Domain decomposition methods in geomechanics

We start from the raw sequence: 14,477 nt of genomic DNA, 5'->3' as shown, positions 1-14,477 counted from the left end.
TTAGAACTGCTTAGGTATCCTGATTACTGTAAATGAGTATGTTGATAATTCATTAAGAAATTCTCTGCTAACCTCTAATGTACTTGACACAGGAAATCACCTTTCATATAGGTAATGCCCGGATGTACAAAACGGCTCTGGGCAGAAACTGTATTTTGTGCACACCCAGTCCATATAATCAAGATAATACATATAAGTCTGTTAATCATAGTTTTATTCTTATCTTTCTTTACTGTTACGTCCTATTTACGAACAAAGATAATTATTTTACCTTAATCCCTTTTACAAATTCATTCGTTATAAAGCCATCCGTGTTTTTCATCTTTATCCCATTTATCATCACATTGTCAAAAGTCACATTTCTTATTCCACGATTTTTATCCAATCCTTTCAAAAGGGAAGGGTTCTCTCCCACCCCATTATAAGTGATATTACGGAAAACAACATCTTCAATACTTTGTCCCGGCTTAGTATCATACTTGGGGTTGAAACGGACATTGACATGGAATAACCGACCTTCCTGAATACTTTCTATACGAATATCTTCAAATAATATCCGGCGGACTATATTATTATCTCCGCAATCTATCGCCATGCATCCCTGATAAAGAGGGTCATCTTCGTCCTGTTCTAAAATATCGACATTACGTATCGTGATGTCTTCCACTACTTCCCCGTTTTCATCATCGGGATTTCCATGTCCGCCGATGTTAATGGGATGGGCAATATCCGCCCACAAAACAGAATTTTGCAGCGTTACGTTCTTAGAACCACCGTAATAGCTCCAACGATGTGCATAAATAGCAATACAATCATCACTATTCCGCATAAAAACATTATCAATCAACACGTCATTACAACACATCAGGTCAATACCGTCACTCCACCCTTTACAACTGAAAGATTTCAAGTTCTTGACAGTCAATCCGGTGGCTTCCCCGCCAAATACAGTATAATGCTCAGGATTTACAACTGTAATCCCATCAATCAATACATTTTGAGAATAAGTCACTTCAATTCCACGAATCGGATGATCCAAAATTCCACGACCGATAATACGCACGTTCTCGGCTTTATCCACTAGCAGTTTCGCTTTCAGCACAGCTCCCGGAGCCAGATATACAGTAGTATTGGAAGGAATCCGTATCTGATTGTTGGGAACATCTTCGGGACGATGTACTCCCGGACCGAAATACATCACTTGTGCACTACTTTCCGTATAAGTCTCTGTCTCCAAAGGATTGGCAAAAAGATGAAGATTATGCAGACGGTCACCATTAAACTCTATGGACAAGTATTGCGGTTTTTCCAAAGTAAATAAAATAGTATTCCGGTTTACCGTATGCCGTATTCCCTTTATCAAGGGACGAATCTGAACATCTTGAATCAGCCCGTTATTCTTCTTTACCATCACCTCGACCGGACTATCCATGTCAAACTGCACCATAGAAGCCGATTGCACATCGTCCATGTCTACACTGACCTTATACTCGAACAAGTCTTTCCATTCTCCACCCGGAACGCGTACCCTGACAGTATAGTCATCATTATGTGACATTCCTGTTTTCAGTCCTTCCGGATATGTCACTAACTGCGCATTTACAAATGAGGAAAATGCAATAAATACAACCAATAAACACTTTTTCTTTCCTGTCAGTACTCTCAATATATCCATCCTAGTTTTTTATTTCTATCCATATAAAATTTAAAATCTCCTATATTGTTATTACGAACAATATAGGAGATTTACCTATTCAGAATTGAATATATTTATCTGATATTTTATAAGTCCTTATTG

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Hydrocarbon production or injection of fluids in the reservoir can produce changes in the rock stresses and in-situ geomechanics, potentially leading to compaction and subsidence with harmful effects in wells, cap-rock, faults, and the surrounding environment as well. In order to tackle these changes and their impact, accurate simulations are essential. The Mortar Finite Element Method (MFEM) has been demonstrated to be a powerful technique in order to formulate a weak continuity condition at the interface of sub-domains in which different meshes, i.e. non-conforming or hybrid, and / or variational approximations are used. This is particularly suitable when coupling different physics on different domains, such as elasticity and poroelasticity, in the context of coupled flow and geomechanics. In this dissertation, popular Domain Decomposition Methods (DDM) are implemented in order to carry large simulations by taking full advantage of current parallel computer architectures. Different solution schemes can be defined depending upon the way information is exchanged between sub-domain interfaces. Three different schemes, i.e. Dirichlet-Neumann (DN), Neumann-Neumann (NN) and MFEM, are tested and the advantages and disadvantages of each of them are identified. As a first contribution, the MFEM is extended to deal with curve interfaces represented by Non-Uniform Rational B-Splines (NURBS) curves and surfaces. The goal is to have a more robust geometrical representation for mortar spaces, which allows gluing non-conforming interfaces on realistic geometries. The resulting mortar saddle-point problem will be decoupled by means of the DN- and NN-DDM. Additionally, a reservoir geometry reconstruction procedure based on NURBS surfaces is presented as well. The technique builds a robust piecewise continuous geometrical representation that can be exploited by MFEM in order to tackle realistic problems, which is a second contribution. Tensor product meshes are usually propagated from the reservoir in a conforming way into its surroundings, which makes non-matching interfaces highly attractive in this case. In the context of reservoir compaction and subsidence estimation, it is common to deal with serial legacy codes for flow. Indeed, major reservoir simulators such as compositional codes lack parallelism. Another issue is the fact that, generally speaking, flow and mechanics domains are different. To overcome this limitation, a serial-parallel approach is proposed in order to couple serial flow codes with our parallel mechanics code by means of iterative coupling. Concrete results in loosely coupling are presented as a third contribution. As a final contribution, the DN-DDM is applied to couple elasticity and plasticity, which seems very promising in order to speed up computations involving poroplasticity. Several examples of coupling of elasticity, poroelasticity, and plasticity ranging from near-wellbore applications to field level subsidence computations help to show that the proposed methodology can handle problems of practical interest. In order to facilitate the implementation of complex workflows, an advanced Python wrapper interface that allows programming capabilities have been implemented. The proposed serial-parallel approach seems to be appropriate to handle geomechanical problems involving different meshes for flow and mechanics as well as coupling parallel mechanistic codes with legacy flow simulators.